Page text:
of Castile and Aragon; but as a place for the plantation of colonies, as a place for the habitation of men, as a place to which laws and religion, and manners and science, were to be transferred, as a place in which the creatures of God should multiply and fill the earth, under friendly skies and with religious hearts, he gave it to the whole world, he gave it to universal man! From this seminal principle, and from a handful, a hundred saints, blessed of God and ever honored of men,

landed on the shores of Plymouth and elsewhere along the coast, united, as I have said already more than once, in the process of time, with the settlement at Jamestown, has sprung this great people of which we are a portion.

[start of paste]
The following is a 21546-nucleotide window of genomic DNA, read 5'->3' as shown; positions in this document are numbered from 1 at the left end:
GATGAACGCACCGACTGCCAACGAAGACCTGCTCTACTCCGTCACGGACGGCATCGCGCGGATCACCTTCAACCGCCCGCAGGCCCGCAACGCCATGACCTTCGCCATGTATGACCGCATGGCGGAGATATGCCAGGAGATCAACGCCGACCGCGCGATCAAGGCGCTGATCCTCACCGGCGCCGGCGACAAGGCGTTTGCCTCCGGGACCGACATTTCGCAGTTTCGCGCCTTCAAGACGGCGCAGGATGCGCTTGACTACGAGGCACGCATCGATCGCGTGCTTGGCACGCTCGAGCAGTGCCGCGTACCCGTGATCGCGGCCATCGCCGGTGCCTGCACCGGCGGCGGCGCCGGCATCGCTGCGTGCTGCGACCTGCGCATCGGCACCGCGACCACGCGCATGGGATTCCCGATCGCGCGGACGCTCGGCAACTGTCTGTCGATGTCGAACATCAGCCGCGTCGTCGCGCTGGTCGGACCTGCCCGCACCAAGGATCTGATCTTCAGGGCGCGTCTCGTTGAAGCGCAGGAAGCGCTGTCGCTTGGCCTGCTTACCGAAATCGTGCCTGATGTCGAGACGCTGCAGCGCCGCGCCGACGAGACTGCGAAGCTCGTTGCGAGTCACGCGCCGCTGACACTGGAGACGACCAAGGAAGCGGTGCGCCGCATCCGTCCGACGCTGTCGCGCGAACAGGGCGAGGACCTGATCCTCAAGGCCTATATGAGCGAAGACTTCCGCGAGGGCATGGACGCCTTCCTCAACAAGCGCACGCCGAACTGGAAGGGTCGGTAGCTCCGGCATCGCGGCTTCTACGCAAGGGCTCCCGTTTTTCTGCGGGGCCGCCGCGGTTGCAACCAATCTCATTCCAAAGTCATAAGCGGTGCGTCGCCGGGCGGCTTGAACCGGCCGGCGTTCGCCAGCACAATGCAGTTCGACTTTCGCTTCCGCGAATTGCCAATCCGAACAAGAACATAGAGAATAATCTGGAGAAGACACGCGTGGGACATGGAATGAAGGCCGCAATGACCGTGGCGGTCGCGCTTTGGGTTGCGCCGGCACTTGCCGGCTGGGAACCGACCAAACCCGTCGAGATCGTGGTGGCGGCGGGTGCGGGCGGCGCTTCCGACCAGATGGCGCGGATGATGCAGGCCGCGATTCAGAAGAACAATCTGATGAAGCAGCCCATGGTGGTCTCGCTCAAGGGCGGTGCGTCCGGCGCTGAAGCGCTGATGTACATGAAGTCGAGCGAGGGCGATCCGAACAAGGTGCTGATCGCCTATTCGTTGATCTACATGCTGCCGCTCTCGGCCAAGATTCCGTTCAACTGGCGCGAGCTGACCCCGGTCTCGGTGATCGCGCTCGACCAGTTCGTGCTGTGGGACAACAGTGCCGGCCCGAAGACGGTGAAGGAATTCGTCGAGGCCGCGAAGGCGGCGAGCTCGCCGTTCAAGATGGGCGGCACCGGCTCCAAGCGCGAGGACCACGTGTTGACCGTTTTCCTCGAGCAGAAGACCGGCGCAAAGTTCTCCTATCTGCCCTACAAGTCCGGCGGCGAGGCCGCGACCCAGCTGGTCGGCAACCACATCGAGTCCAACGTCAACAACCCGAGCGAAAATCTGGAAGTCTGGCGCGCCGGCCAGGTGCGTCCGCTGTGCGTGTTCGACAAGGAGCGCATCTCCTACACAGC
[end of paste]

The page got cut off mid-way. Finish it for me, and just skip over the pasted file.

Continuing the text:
I do not reckon myself among quite the oldest of the land, and yet it so happens that very recently I recurred to an exulting speech or oration of my own, in which I spoke of my country as consisting of nine millions of people. I could hardly persuade myself that within the short time which had elapsed since that epoch our population had doubled; and that at the present moment there does exist most unquestionably as great a probability of its continued progress, in the same ratio, as has ever existed in any previous time. I do not know whose imagination is fertile enough, I do not know whose conjectures, I may almost say, are wild enough to tell what may be the progress of wealth and population in the United States in half a century to come. All we know is, here is a people of from seventeen to twenty millions, intelligent, educated, freeholders, freemen, republicans, possessed of all the means of modern im. provement, modern science, arts, literature, with the world before them! There is nothing to check them till they touch the shores of the Pacific, and then, they are so much accustomed to water, that that's a facility, and no obstruction!